Handbags forever | Brunswick Group
Brunswick Review Issue 8

Handbags forever

Anya Hindmarch talks to Heather McGregor about craftsmanship, celebrity and her admiration for the woman who turned “handbagging” into a verb

Anya Hindmarch founded her eponymous brand in London in 1987 and now has 58 stores globally. The brand is known for its craftsmanship, personalized pieces, Britishness – and sense of humor. A UK Trade Ambassador, Non-Executive Director of the British Fashion Council and Trustee of both The Royal Academy and The Design Museum, Hindmarch was awarded an MBE in recognition of her contribution to the British fashion industry in 2009. She was named Veuve Clicquot Business Woman of the Year and Harper’s Bazaar Woman of the Year in 2012.

“A handbag is a piece of engineering. And interesting in a way that a beautiful handmade car is interesting. It has still got to work.”

“In terms of communication, we always talk about taut ropes – the connection between, say, me and our store in LA.

Do they feel they can pick up the phone? Do they feel connected?

If they needed to go the extra mile, would they?”

“We’re 80 people here now [at head office] and it’s very collaborative, cooperative, and – I like to think – a really nice place to work. We certainly attract a lot of talent because of that.”

“I don’t design specifically for different markets. It’s a global marketplace these days – everyone is pretty much in sync.”

“There is so much talk in the luxury world about the cult of celebrity – who is wearing what, this bag named after that celebrity, and so on, which is fine. But for me, it’s the craftsmen who should be celebrated.”

HANDBAGGING verb: to verbally attack or crush (a person or idea) ruthlessly and forcefully [1980s: coined by Julian Critchley, Conservative MP, with reference to Margaret Thatcher’s ministerial style in cabinet meetings] Source: Oxford Dictionary

Says Hindmarch, “What Margaret Thatcher represented to me was that period of cut-the-red-tape, get out there, start your own business. It was a very exciting time. It was a time when many brands were formed … Of course, she also made the word ‘handbag’ into a verb – you’ve got to look up to anyone who does that.”

Having the unsolicited backing of the most famous fashion icon in the world was a coup for Hindmarch, who recounted to The Sunday Telegraph the patronage of Diana, Princess of Wales. “She would pop into our first shop on Walton Street, without any bodyguards, and she was very lovely, very low key. She always used to refer to [the Hindmarch clutch] as her ‘cleavage bag’ because she would use it when she got out of the car to protect her modesty.”

“My dream was to have craftsmen in the store. People are so disconnected from how things are made. Seeing a craftsman at work makes you really value why something is special – and appreciate why you want to keep it.”

“The commercial team want to do what sold really well last year. They want it safe and all in black. And of course the design team want to break new ground. Both are savvy enough to know that they want to achieve the same thing. But there’s a natural tension that should be there.”

“I’m very lucky because I get to play with all this creative madness.”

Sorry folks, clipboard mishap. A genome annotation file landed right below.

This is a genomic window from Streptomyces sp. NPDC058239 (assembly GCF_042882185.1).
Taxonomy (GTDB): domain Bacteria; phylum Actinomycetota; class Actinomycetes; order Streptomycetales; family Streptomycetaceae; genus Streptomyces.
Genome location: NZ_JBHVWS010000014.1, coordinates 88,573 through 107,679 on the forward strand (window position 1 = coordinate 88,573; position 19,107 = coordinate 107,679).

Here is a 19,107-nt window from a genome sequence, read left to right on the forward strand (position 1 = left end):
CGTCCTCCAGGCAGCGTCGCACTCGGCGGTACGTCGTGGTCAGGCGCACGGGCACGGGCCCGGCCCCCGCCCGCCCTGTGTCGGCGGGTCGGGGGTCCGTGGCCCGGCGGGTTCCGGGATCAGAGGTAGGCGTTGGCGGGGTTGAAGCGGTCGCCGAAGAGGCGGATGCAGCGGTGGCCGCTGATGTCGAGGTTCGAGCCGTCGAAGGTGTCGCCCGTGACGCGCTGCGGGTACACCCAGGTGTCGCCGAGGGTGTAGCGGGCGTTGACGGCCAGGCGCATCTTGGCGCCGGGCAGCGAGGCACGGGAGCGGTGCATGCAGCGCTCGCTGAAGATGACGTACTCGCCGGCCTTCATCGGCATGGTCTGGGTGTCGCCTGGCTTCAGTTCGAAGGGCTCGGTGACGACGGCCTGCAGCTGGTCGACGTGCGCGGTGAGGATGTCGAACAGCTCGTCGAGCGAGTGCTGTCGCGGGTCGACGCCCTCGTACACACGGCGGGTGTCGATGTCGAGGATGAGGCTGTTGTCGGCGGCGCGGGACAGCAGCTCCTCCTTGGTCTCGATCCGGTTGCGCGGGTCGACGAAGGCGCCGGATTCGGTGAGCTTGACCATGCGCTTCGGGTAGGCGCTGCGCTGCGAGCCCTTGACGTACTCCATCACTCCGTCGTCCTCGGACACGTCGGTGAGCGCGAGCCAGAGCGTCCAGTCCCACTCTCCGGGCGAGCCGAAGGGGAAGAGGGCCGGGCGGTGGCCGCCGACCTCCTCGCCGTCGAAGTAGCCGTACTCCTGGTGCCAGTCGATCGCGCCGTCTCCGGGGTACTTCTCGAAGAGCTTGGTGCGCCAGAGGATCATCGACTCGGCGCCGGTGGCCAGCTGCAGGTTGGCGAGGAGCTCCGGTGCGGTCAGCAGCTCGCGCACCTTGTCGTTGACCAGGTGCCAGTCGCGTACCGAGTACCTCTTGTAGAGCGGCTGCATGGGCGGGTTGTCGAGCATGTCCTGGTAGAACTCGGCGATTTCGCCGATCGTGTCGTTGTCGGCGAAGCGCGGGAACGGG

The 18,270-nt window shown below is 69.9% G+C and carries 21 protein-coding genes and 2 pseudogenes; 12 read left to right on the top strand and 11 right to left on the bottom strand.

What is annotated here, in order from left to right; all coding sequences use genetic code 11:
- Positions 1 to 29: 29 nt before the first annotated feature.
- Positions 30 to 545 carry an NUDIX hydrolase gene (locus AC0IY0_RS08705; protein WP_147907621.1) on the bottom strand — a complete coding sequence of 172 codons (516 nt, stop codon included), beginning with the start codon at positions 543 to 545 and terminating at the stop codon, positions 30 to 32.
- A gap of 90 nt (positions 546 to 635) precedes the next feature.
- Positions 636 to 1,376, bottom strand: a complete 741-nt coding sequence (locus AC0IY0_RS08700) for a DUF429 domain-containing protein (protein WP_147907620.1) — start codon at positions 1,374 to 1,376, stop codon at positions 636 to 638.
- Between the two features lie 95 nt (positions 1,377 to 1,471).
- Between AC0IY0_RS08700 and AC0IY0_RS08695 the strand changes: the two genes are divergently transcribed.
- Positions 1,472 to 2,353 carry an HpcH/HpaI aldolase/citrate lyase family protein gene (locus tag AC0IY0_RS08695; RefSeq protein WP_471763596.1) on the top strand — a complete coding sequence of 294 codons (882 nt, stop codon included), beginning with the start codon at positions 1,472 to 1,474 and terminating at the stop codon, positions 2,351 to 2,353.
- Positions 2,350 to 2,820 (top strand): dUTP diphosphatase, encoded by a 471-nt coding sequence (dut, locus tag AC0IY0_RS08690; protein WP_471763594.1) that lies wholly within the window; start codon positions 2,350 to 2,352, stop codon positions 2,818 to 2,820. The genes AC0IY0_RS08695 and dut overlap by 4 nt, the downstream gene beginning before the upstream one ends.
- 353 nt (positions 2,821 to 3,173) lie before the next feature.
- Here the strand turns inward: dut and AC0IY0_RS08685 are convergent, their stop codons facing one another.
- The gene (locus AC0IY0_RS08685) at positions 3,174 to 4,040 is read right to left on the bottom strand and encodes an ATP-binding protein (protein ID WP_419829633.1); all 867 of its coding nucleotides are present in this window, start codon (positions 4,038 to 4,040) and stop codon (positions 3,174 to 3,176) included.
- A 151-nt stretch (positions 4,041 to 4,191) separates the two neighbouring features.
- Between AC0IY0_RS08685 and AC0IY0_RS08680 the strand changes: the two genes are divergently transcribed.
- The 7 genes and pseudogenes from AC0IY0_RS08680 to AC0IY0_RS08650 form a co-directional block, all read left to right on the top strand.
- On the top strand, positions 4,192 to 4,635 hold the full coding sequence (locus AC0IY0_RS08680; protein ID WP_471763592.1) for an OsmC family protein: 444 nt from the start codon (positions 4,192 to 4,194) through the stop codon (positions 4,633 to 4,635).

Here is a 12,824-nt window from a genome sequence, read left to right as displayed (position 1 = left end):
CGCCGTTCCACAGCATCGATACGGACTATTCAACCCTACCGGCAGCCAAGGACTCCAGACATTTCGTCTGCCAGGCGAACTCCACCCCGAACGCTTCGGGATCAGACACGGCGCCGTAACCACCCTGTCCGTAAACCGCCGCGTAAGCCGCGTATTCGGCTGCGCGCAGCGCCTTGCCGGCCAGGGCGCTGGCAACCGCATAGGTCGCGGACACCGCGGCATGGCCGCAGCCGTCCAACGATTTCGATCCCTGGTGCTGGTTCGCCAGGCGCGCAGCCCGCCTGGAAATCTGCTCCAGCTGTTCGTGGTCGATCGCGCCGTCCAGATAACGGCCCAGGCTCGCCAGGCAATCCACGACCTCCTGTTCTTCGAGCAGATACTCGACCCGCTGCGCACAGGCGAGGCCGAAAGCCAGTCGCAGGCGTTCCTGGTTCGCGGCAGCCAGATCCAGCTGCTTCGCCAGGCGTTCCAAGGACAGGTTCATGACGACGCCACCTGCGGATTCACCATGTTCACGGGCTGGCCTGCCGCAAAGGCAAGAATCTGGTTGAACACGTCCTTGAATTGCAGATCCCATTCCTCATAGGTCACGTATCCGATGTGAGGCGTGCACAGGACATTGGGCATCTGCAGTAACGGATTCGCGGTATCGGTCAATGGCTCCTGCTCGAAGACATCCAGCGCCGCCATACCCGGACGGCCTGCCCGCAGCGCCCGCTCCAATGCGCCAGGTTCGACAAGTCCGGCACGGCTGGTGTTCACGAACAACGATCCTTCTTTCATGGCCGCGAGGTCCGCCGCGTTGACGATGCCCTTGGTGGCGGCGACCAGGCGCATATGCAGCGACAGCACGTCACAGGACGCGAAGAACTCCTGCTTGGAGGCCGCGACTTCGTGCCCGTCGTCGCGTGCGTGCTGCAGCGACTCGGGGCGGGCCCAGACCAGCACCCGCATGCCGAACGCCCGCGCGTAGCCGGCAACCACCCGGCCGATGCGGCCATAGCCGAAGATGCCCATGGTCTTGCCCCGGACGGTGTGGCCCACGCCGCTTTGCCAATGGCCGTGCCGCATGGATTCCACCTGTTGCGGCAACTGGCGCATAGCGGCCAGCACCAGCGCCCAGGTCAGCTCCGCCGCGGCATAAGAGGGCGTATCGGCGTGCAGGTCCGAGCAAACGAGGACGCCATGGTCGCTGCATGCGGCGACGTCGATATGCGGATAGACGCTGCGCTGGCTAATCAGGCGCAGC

“It would be very dry if you ran a business purely to make money. It has to have a life to it. Fashion is a combination of art and business.”

“Sometimes a creative decision is actually smart for the business. It’s not a case of one or the other.”


…speaks volumes about your personality in a way that words don’t. It is very much a coloring in of people’s characters.

…is quite tribal. I’ve always been interested in the psychology behind it because it has a very soft set of unspoken rules.

…is very mood altering and, more importantly, very confidence boosting.

Confidence is hugely important. It is about saying, ‘This is what I love,’ and getting people to follow you.

You can carry people with you on all sorts of journeys if you can do that."

“I didn’t thrive in an academic environment. I was, shall we say, impatient in the classroom. I just wanted to get going. I think that’s quite an entrepreneurial trait.”

“I was keen to build a business that was authentic and came from my passion about craftsmanship and design. And combining that with humor.”

“The way my brain works is good for remembering form – shape – texture – color. I have a very good visual memory.”

The response to Hindmarch’s 2007 project to persuade people to use less plastic was explosive. Cloth bags emblazoned with “I’m not a plastic bag” (£5 in the UK, $15 in the US) attracted queues of enthusiastic buyers. As the BBC said at the time, “The bag’s must-have credentials were secured when it was chosen as the goodie bag for guests at the 2007 Vanity Fair Oscar party.” Hindmarch says, “Someone told me once, ‘When you throw something away, there is actually no away. It ends up in landfill.’ … [the bag’s popularity] just went around the world like sort of a wave. It can be a bit distracting, I suppose, from day to day business, but it was important to do and made a difference.”

HEATHER MCGREGOR is a headhunter and Financial Times columnist whose favorite handbag is her bespoke Anya Hindmarch Ebury, featuring embossed messages from her three sons and long-suffering husband.

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